FedEx Corp. will cut daily flights across the Atlantic, the Pacific and between Asia and Europe as it begins the process of aligning its cost structure with what the company has said is declining worldwide demand.
FedEx (NYSE: FDX) will cut 11% of its trans-Pacific flights, 9% of its trans-Atlantic flights and 17% of its flights between Asia and Europe, the company told analysts Thursday night soon after officially releasing its fiscal 2023 first-quarter results.
The company stunned everyone last Thursday by pre-announcing very weak quarterly results highlighted by a more than $600 million year-on-year decline in operating income at FedEx Express, the unit that the company’s air and international operations fall under. FedEx acknowledged that it couldn’t cut the unit’s costs fast enough to offset the dramatic volume decline out of Asia-Pacific and Europe.
The financial impact of the flight reductions will begin to be felt in October and November, FedEx said. The company vowed that service levels will not be affected. It doesn’t plan to furlough any pilots.
During the tense and somber analyst call, FedEx said the lion’s share of the problem was macroeconomic. Its customers missed their own forecasts, indicating that demand from their customers had rapidly declined toward the end of the quarter. FedEx’s fiscal year starts on June 1.
“This is a market trend, not a FedEx trend,” said Brie Carere, executive vice president and chief marketing and communications officer. Carere said that everyone is being impacted by the slowdown in demand.
FedEx was also plagued by ongoing network integration issues in Europe, the legacy of a difficult six-year European integration following its acquisition of TNT Express in 2016. The company completed the integration of the physical networks in March. However, FedEx Express continues to struggle to consistently hit time-definite delivery targets across country borders, said Carere.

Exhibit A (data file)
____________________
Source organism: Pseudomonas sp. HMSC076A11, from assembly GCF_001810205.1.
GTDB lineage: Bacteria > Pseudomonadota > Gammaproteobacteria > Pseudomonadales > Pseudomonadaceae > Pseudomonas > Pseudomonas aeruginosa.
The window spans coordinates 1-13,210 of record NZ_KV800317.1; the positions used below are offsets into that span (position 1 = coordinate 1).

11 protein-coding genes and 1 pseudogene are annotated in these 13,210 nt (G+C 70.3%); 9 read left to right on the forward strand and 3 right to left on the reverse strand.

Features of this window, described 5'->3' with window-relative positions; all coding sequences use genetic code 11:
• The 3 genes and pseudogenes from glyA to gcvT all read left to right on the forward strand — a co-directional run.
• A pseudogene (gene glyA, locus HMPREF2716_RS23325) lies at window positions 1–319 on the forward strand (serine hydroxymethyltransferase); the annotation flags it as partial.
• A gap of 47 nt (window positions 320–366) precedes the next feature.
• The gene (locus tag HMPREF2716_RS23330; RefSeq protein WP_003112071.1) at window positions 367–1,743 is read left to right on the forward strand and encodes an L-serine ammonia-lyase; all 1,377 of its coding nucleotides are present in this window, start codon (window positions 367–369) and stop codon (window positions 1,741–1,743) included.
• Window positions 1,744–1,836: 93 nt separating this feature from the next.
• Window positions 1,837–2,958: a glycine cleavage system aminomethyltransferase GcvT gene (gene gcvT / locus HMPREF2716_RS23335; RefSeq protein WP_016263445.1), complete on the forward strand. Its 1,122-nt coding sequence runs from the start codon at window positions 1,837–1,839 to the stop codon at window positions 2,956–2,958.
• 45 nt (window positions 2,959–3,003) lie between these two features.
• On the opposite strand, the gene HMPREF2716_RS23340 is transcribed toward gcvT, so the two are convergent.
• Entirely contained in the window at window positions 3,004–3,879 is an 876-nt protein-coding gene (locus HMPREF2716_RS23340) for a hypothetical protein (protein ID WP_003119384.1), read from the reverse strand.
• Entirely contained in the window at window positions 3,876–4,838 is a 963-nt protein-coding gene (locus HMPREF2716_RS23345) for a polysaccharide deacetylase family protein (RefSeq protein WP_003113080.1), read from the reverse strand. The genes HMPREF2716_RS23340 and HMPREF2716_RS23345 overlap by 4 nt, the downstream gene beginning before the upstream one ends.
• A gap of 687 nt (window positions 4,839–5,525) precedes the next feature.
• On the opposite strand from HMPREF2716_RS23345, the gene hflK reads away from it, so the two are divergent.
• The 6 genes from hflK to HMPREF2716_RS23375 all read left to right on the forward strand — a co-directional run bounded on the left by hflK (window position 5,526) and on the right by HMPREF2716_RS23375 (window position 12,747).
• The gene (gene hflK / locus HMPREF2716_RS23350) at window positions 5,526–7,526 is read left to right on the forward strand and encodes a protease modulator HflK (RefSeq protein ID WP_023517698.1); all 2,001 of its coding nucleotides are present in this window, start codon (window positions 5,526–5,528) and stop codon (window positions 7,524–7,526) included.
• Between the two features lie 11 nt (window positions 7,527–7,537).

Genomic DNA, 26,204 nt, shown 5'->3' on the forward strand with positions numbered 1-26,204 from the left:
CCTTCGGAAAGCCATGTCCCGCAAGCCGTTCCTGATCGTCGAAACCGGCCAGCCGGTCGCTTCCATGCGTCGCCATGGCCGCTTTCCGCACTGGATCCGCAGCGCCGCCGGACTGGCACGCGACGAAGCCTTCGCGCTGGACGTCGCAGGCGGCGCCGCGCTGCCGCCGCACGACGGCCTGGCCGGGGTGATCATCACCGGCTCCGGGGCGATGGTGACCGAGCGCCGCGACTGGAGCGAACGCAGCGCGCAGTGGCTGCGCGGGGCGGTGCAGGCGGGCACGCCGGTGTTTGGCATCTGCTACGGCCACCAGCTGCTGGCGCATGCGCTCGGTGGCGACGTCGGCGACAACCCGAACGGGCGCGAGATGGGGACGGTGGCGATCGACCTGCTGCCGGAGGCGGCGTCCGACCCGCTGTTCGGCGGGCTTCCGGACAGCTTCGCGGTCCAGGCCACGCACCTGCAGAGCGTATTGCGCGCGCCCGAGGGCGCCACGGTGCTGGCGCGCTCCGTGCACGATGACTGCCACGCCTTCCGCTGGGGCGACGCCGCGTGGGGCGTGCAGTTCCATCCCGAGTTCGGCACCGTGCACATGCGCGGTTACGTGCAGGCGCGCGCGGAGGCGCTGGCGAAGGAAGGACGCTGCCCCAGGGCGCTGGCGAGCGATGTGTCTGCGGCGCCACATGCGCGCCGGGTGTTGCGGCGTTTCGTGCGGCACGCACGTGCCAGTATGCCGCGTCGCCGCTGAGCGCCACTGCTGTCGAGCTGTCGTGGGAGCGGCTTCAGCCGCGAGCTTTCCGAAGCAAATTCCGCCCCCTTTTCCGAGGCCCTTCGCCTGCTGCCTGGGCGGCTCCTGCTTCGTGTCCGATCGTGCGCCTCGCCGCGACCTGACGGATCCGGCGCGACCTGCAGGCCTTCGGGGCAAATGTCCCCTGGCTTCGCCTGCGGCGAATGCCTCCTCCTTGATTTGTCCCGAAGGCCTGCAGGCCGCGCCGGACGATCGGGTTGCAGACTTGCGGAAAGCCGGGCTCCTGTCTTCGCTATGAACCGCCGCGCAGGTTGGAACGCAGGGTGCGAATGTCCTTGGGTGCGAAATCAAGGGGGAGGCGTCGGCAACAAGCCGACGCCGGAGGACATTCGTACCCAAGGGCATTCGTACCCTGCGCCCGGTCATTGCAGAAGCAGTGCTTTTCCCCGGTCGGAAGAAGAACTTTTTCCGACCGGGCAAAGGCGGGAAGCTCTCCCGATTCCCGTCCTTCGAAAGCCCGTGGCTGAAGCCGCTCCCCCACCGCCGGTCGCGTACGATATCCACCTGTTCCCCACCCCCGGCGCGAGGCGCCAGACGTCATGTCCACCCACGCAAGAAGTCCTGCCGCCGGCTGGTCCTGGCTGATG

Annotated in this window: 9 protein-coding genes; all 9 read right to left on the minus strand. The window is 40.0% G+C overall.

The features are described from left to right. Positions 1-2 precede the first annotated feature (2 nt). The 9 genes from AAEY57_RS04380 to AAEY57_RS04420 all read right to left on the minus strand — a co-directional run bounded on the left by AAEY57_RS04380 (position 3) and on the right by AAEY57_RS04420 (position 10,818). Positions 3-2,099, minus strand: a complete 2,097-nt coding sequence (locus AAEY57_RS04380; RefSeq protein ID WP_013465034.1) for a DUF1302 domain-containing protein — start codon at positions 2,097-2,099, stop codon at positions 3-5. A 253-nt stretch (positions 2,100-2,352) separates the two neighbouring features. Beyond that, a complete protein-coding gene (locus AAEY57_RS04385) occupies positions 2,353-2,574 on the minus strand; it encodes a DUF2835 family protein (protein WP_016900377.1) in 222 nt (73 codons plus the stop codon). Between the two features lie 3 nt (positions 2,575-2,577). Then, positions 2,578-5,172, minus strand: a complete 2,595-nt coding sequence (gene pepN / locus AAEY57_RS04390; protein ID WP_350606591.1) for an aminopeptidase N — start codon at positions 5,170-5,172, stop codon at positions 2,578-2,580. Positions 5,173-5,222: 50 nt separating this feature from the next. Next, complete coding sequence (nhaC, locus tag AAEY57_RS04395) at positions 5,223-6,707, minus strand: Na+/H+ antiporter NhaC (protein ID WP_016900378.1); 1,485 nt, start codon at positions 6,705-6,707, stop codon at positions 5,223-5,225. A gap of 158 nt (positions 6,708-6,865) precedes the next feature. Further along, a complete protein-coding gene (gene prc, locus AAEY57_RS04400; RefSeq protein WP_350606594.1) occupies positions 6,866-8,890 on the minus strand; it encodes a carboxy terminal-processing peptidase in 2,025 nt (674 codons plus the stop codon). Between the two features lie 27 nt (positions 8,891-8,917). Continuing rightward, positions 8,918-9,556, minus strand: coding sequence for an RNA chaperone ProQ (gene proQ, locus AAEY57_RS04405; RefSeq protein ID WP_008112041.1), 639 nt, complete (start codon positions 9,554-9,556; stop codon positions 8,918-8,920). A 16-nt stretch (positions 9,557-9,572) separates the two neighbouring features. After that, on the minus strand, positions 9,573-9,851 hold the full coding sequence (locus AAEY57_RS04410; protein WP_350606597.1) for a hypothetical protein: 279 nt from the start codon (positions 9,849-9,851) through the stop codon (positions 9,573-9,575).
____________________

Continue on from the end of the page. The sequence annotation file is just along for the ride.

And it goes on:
With macro weakness expected for the rest of its fiscal year, FedEx for now has abandoned growth initiatives in favor of cost-cutting and margin protection. It announced on Thursday night a plan to cut between $2.2 billion and $2.7 billion in costs in the current fiscal year, and an additional $4 billion in costs during fiscal years 2024 and 2025.
Along with the reduction in flights, FedEx this fiscal year plans to park an undetermined number of aircraft. The capacity decline due to the parking of planes is the equivalent of eight narrow-body aircraft, according to a company spokesperson.
FedEx will also trim the number of ground delivery routes in Europe in moves it said will enhance productivity.
At Fedex Ground, its ground delivery unit, FedEx will consolidate sortation operations, reduce a portion of its costly Sunday delivery network, and defer or cancel projects. At the corporate level, FedEx said it would close 140 FedEx Office and five corporate office locations.
Company executives fielded analyst questions that were, as expected given the events of the past week, pointed and uncomfortable. Brandon Oglenski of Barclays posited that the company needs to reevaluate the model it’s followed for the past 20 years and change or jettison parts of its model that have repeatedly not worked and may never work. Another, Jack Atkins of Stephens, noted a “clear lack of outside talent” at FedEx and questioned if the right people are in place to run the company.
Raj Subramaniam, FedEx’s president and newly minted CEO, said the best team is in place to run the company in today’s environment.